As the mobile app development industry grows, there are lots of new tools to help out. In order to develop good and resourceful apps, mobile app devs need a platform that's focused on that type of development.
For example if you're building an app for Android, iOS, and web, you'll need a cross-platform IDE that supports all that tech.
Some of the multi-language IDEs also fall in this category, like Visual Studio, Eclipse, Visual Studio Code, and others. But now let's look at some specifically mobile development-focused IDEs.
Here are some examples of mobile dev IDEs:
- Android Studio – the official Android IDE, created to help developers build high quality Android apps for Android devices. It supports Java and Kotlin.
- Intellij – Mostly known to support Java (Java Centric), but with plugins it can support other languages as well. It was created with intelligent coding and ergonomic design. Using it is like a treat.
- Xamarin – a cross-platform app that is completely free and open source. Used to develop apps for both Android and iOS. It supports .NET and C#.
- Xcode – Apple's very own IDE, which is used only to develop Apple products. It allows you to manage your entire workflow from start to finish. Support langs like: Swift, Objective-C and C++.
Recently, cloud-based IDEs have started growing in popularity. This is because they give you access to your code from anywhere compared to offline IDEs. No matter the language you use, there is a cloud-based IDE for almost every usecase.
Here are some examples of cloud-based IDEs:
- Cloud9 – the most powerful and extendable online development platform available because of its integration with AWS. It combines a code editor with a terminal and also has powerful debugging tools. Also allows collaborative programming with teams.
- CodeTasty – a quick and simple to set up IDE. It supports all the major langs we have. It also has its own terminal and an output window. Although it's free, to get other functionalities like collaborations with team members you have to use the paid version.
The above are the most commonly known multi-lang cloud based IDE, but there are a number of others that just don't have the same capabilities as these I listed. They include: Codepen, Replit, Codevny, Codeacademy, and CodeRun.
Many of these more limited IDEs are capable of doing everything you might need them to do. Although they may have some limitations, like you need an internet connection to use them or you may also have to subscribe to others.
If you haven't yet encountered your favorite IDE, then it probably falls into our 4th type. In fact, my favourite IDE is a single-language IDE, which we'll talk about below.
Specific language IDEs
I think most developeres have a favorite language they would choose over the rest. If that is the case, chances are there is an IDE designed specifically for that language. And it probably has more features to help you out compared to the other enviroments. Let's have a look:
- For Python – PyCharm, Spyder, Thonny, IDLE, PyDev.
- For Java – Intellij IDEA, Jikes, Jcreator.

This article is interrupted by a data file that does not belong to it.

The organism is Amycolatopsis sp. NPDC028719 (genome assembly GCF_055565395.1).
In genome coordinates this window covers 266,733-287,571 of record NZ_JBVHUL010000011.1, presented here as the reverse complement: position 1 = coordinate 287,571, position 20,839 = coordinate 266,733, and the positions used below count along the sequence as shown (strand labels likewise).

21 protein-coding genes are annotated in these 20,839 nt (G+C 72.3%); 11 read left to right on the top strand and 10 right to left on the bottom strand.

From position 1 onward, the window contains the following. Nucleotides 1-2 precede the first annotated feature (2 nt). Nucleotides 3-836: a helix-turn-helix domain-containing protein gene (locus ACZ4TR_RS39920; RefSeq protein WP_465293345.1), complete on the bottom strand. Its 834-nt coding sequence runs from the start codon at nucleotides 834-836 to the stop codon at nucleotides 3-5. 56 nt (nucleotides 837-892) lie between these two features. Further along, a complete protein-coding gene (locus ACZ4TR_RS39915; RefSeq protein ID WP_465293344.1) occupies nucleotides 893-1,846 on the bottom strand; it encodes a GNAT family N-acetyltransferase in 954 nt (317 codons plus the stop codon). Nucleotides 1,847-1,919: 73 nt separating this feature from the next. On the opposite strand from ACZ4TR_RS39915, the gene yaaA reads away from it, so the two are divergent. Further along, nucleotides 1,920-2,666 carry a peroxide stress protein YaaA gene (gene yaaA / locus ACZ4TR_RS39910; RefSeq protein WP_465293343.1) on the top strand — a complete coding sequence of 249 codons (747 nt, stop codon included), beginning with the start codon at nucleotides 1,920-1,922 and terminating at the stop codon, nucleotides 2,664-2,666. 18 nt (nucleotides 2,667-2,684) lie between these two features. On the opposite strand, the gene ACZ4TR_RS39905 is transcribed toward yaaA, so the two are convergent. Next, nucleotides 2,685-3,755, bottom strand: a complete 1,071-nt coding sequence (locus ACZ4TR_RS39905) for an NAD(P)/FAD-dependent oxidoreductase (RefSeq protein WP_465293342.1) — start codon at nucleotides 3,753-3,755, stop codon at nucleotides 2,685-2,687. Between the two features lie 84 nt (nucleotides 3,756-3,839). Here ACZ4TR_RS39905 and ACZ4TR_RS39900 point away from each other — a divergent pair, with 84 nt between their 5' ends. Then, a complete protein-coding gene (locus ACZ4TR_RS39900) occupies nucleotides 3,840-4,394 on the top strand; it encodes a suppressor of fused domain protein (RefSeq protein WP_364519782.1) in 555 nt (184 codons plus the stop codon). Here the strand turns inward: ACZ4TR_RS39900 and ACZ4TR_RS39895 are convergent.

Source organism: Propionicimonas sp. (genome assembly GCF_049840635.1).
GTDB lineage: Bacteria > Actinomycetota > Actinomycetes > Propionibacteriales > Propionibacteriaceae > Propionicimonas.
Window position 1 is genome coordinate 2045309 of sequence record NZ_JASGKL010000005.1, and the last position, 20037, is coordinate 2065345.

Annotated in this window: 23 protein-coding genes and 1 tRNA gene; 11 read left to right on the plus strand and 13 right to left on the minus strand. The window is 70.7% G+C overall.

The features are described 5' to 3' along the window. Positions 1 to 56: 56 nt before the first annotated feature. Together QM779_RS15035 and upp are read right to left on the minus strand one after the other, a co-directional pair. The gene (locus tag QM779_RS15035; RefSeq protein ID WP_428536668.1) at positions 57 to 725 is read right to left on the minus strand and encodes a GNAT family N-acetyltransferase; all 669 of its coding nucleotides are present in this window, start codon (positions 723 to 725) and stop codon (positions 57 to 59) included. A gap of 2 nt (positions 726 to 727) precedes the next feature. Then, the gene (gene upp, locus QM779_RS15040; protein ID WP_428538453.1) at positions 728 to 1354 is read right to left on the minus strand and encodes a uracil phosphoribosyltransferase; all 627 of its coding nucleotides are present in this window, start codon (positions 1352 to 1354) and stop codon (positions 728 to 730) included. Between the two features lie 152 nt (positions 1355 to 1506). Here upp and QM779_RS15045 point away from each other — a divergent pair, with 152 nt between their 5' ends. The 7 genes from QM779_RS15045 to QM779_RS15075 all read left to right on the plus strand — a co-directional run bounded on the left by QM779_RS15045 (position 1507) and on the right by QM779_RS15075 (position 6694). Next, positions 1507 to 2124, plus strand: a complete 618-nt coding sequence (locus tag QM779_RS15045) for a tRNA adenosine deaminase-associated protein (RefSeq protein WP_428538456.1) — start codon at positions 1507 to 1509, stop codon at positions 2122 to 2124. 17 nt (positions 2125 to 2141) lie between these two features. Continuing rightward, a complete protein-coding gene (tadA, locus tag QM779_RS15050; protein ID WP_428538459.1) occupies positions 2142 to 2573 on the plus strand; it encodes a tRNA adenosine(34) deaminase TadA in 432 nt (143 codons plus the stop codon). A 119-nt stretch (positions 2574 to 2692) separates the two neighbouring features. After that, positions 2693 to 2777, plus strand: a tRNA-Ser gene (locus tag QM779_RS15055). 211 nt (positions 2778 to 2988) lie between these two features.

- For C/C++ – Code::Blocks, C-Free, Dev-C++
- For Ruby/Rails – RubyMine, Redcar, RadRails.
Alright, we've now learned what IDEs are, the different types we have, and what their main functionality/capabilities are. Now, on to the next step.
Why do you think developers use IDEs? Or rather, what are the advantages of IDEs (as well as their disadvantages)? Let's break that down to understand the why.
Why Should You Use an IDE When You Code?
Here are some of the main advantages of using an IDE:
- IDEs save you time and effort – the entire purpose of using an IDE is to make development faster and easier. IDEs do this by providing you many helpful resources, shortcuts, and error recognition, and more.
- They're Easy to Setup – An IDE brings different capabilities together in one place, and therefore reduces the struggle of constantly switching between tools. If you're having trouble setting up your IDE, check out this article Here for guidance.
- They support collaboration – most IDEs support groups working together and so can help speed up production.
- IDEs can correct syntax, give warnings, and help you write quality code.
- You can also use them to create drivers and utilities.
Disadvantages of IDEs
There are a few tricky parts to using an IDE, so let's see what they are:
- It's hard to keep up with constant updates including new samples, templates, and newly added features.
- IDEs can't automatically fix errors – you still need knowledge to write clean code.
- Some IDES are complex for beginners to understand.
How to Choose an IDE
Is there something like the perfect IDE? In my opinion, I don't think there is. Usually it depends on the job at hand.
But here are some of the things to consider when you're choosing an IDE:
- The cost – although most IDEs are free, the addons may not be. Most of the paid IDEs comes with premium features and also support, so just choose according to your project's needs.
- Ease of use, packages, and libraries – IDEs that contain plenty of packages and libraries can become harder to use. But this depends on how those libraries and packages are implemented. Choose wisely depending on your needs.
- Server connection – check to see if you're able to deploy your code to the server from your IDE.
Choosing an IDE usually depends on the type of the project you're working on, along with various environmental requirements like platform, programming language, version control system, and more. And of course you also have to take into account budget and personal preferences.
But now that we've gone through these examples above, hopefully you will find the one that's best for you. If you have a favourite, do share which one. Personally I switch between PyCharm while writing Python code and VS Code in other situations.